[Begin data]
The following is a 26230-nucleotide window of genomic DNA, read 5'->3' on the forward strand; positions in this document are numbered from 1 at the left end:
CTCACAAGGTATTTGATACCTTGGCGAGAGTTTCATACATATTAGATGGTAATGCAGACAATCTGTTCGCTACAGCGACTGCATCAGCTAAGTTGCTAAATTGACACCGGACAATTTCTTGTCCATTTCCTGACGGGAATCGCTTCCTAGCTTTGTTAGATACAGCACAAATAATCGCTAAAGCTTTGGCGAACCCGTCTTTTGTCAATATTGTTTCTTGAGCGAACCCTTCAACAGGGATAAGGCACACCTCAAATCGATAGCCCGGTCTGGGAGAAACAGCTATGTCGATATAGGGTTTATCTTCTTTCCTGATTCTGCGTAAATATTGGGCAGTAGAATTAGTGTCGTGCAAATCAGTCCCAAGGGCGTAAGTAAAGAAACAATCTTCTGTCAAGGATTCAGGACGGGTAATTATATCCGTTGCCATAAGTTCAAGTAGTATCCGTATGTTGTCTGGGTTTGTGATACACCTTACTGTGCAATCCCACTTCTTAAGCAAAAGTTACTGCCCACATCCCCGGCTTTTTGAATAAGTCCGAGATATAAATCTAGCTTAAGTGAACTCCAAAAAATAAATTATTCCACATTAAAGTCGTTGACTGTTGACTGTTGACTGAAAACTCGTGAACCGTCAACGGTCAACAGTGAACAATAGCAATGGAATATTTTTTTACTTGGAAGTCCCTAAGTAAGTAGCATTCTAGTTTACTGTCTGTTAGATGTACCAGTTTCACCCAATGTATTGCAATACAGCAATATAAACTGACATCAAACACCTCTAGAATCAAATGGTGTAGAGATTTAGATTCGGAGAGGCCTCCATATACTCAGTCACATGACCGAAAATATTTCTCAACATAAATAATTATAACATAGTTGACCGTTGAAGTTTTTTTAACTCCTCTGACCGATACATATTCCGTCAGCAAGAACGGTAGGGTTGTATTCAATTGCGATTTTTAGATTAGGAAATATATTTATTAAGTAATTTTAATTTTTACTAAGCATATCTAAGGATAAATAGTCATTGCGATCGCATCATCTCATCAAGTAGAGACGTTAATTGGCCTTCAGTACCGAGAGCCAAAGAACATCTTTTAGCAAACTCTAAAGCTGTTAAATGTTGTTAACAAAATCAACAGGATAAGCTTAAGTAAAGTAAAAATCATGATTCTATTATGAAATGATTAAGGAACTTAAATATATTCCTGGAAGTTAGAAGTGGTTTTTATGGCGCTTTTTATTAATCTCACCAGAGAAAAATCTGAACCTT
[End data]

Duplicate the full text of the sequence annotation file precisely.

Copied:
The following is a 26230-nucleotide window of genomic DNA, read 5'->3' on the forward strand; positions in this document are numbered from 1 at the left end:
CTCACAAGGTATTTGATACCTTGGCGAGAGTTTCATACATATTAGATGGTAATGCAGACAATCTGTTCGCTACAGCGACTGCATCAGCTAAGTTGCTAAATTGACACCGGACAATTTCTTGTCCATTTCCTGACGGGAATCGCTTCCTAGCTTTGTTAGATACAGCACAAATAATCGCTAAAGCTTTGGCGAACCCGTCTTTTGTCAATATTGTTTCTTGAGCGAACCCTTCAACAGGGATAAGGCACACCTCAAATCGATAGCCCGGTCTGGGAGAAACAGCTATGTCGATATAGGGTTTATCTTCTTTCCTGATTCTGCGTAAATATTGGGCAGTAGAATTAGTGTCGTGCAAATCAGTCCCAAGGGCGTAAGTAAAGAAACAATCTTCTGTCAAGGATTCAGGACGGGTAATTATATCCGTTGCCATAAGTTCAAGTAGTATCCGTATGTTGTCTGGGTTTGTGATACACCTTACTGTGCAATCCCACTTCTTAAGCAAAAGTTACTGCCCACATCCCCGGCTTTTTGAATAAGTCCGAGATATAAATCTAGCTTAAGTGAACTCCAAAAAATAAATTATTCCACATTAAAGTCGTTGACTGTTGACTGTTGACTGAAAACTCGTGAACCGTCAACGGTCAACAGTGAACAATAGCAATGGAATATTTTTTTACTTGGAAGTCCCTAAGTAAGTAGCATTCTAGTTTACTGTCTGTTAGATGTACCAGTTTCACCCAATGTATTGCAATACAGCAATATAAACTGACATCAAACACCTCTAGAATCAAATGGTGTAGAGATTTAGATTCGGAGAGGCCTCCATATACTCAGTCACATGACCGAAAATATTTCTCAACATAAATAATTATAACATAGTTGACCGTTGAAGTTTTTTTAACTCCTCTGACCGATACATATTCCGTCAGCAAGAACGGTAGGGTTGTATTCAATTGCGATTTTTAGATTAGGAAATATATTTATTAAGTAATTTTAATTTTTACTAAGCATATCTAAGGATAAATAGTCATTGCGATCGCATCATCTCATCAAGTAGAGACGTTAATTGGCCTTCAGTACCGAGAGCCAAAGAACATCTTTTAGCAAACTCTAAAGCTGTTAAATGTTGTTAACAAAATCAACAGGATAAGCTTAAGTAAAGTAAAAATCATGATTCTATTATGAAATGATTAAGGAACTTAAATATATTCCTGGAAGTTAGAAGTGGTTTTTATGGCGCTTTTTATTAATCTCACCAGAGAAAAATCTGAACCTT